On December 23, 2016, as most Australians were winding down for the holiday week ahead, Faysal Ishak Ahmed, a 27-year-old man from South Sudan died in immigration detention when he collapsed with a seizure. After his death, it emerged that the young man had repeatedly presented at the facility’s healthcare provider over a period of several months for a range of health issues such as stomach upsets, high blood pressure, fevers and heart problems. However, he never got to see a doctor and each time was dismissed by the nurse on duty. He described one such incident to his friends shortly before his death:
I went to the [healthcare provider] and then [they] told me that, hey you don’t have anything, you are not sick and you’re pretending to be sick, and from now on, we don’t want you to come down here, so please stop coming here. (Quoted from ABC News)
Even if rarely with fatal consequences as in Ahmed’s case, the experience of not being listened to and not being taken seriously is one that many people who speak English “with an accent” can relate to.
Cases such as these where patients with limited proficiency in the dominant language are not taken seriously and oftentimes simply ignored are not unique to Australia, as a US study of doctors and nurses working with patients with limited English proficiency demonstrates (Kenison et al., 2016). In a quote that has almost uncanny echoes of Faysal Ishak Ahmed’s experience on the other side of the world, one junior doctor reported this conversation with a senior clinician to the researchers:
And he said, ‘Oh, you know we see this, a lot of this Haitian chest pain.’ And I said, ‘What do you mean by that?’ And he said, ‘Well, they come in and the tests are negative, and they have a different perception of pain than other people.’ He kind of wrote it off that way. I felt a little weird that it was written off that quickly. To write off the chest pain on a patient who is having trouble communicating because she’s using a phone interpreter. (Kenison et al., 2016, p. 3)
Most people assume that language proficiency is a specific skill set that a person has or does not have. It is further assumed that, once migrants have reached a particular level of English, they will be able to “integrate” and interact on a level playing field. This view of language proficiency as a property of the speaker is fundamentally mistaken because we don’t use language as isolated individuals. Language is a social tool and language proficiency is jointly constructed in interaction. To be able to form grammatically correct sentences does not necessarily translate into “the power to impose reception”, as sociologist Pierre Bourdieu has pointed out.
A wealth of sociolinguistic evidence demonstrates that non-standard speech, such as the English of multilinguals that shows traces of their non-English-speaking background (NESB), is rarely taken just as a specific way of speaking but as an index of a particular identity – often the identity of someone who is considered less worthy. Ahmed was assumed to be a fake patient. In our research with adult NESB migrants here at Macquarie University, we have met highly qualified job applicants whose skills were obscured by their accents; capable and diligent students who were considered lazy and poorly motivated on the basis of their English expression; or consumers who did not manage to return faulty products within the warranty period because shop assistants pretended not to understand them.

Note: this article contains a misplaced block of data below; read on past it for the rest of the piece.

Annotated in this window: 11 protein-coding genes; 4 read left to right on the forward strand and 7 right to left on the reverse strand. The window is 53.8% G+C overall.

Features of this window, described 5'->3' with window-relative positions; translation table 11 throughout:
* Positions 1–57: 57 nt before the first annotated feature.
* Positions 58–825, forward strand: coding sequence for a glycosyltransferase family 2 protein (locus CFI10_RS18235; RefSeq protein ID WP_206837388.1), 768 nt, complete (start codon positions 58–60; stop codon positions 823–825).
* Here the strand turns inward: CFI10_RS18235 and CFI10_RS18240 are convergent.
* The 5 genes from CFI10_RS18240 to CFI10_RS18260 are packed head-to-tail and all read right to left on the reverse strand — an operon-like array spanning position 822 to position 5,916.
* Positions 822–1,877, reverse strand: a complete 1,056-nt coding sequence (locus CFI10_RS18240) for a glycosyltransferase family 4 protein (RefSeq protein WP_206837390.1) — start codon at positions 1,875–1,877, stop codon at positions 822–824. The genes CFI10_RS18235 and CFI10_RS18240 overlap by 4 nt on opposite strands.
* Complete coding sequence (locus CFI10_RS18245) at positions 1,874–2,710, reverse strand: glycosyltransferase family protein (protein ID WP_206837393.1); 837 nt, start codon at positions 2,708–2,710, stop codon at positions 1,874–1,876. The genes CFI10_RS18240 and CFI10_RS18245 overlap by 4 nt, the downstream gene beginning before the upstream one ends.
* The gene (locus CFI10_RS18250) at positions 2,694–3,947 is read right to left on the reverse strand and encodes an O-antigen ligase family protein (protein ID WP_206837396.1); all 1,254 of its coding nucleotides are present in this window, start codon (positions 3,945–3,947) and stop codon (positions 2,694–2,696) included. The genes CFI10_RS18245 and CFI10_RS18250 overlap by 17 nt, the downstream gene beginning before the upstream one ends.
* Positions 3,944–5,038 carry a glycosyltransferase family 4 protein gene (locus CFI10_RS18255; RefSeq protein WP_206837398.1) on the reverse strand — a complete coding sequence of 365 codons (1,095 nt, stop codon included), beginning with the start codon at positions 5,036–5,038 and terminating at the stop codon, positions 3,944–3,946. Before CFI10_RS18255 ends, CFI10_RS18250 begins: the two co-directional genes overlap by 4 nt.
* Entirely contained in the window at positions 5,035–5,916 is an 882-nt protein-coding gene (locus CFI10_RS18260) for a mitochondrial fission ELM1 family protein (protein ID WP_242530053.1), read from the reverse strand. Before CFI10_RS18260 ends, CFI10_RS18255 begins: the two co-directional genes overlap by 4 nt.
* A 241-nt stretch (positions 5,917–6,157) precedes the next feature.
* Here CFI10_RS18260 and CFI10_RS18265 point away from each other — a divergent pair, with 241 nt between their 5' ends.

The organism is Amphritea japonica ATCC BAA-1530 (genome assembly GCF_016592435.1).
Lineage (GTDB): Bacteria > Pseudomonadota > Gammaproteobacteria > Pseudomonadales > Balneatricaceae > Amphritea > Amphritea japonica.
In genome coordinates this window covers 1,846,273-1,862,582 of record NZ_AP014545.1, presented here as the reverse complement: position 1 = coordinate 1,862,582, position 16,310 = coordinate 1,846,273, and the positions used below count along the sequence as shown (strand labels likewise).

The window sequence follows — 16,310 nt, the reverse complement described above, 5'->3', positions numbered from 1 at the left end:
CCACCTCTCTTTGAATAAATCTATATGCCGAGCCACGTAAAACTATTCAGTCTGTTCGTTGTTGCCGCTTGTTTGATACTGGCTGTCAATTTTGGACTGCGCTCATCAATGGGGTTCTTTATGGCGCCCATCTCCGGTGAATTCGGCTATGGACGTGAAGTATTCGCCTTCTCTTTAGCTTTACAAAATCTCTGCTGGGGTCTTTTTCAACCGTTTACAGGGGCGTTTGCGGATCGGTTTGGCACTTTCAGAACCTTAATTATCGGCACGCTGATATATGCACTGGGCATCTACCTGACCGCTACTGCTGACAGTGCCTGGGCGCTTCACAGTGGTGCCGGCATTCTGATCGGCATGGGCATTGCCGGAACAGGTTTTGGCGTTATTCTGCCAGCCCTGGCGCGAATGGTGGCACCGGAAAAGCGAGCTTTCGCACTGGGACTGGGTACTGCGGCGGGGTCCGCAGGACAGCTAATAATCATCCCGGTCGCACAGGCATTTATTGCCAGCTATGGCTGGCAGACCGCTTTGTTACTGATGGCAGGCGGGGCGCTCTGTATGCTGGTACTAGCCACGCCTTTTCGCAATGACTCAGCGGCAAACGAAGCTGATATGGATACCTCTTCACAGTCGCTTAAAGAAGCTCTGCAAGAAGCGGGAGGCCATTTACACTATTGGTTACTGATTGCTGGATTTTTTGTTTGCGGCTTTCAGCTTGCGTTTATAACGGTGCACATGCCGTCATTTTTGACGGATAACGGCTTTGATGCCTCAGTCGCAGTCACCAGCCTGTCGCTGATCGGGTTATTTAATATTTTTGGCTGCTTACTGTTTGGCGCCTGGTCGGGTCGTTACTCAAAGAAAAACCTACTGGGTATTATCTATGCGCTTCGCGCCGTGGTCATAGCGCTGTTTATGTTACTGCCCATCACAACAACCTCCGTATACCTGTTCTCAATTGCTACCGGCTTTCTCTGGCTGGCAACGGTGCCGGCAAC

Mundane interactions such as these have broad social consequences. Far from interacting on a level playing field, NESB speakers have unequal opportunities to access employment, education, health care or community participation.
While we have become increasingly vigilant with regard to discrimination based on race, gender, sexuality or disability, linguistic disadvantage is far more difficult to recognize. Partly this is due to the fact that Australians who speak English as their first language have fewer and fewer opportunities to learn another language and hence are poorly equipped to relate to the challenges of language learning. As a result, discussions of linguistic diversity are often based on the false premise that individuals exert full control over their linguistic repertoires. In reality, learning a new language while also trying to do things through the medium of that language – to work, to study, to present your symptoms to a nurse – is a double challenge and these two aims of communication are not always compatible.
To mitigate linguistic disadvantage requires both individual and institutional efforts. Individuals need to be prepared to share the communicative burden rather than placing it exclusively on the shoulders of NESB speakers. Institutions need to put in place adequate policies and training opportunities to identify and meet language needs. Switching on to an unfamiliar accent may require extra mental effort and catering to the language development needs of everyone in an institution requires extra resources. However, these investments will pay dividends by contributing to the kind of inclusive and cohesive society we all want to live in.
This article was originally published by Language On The Move under a CC-BY licence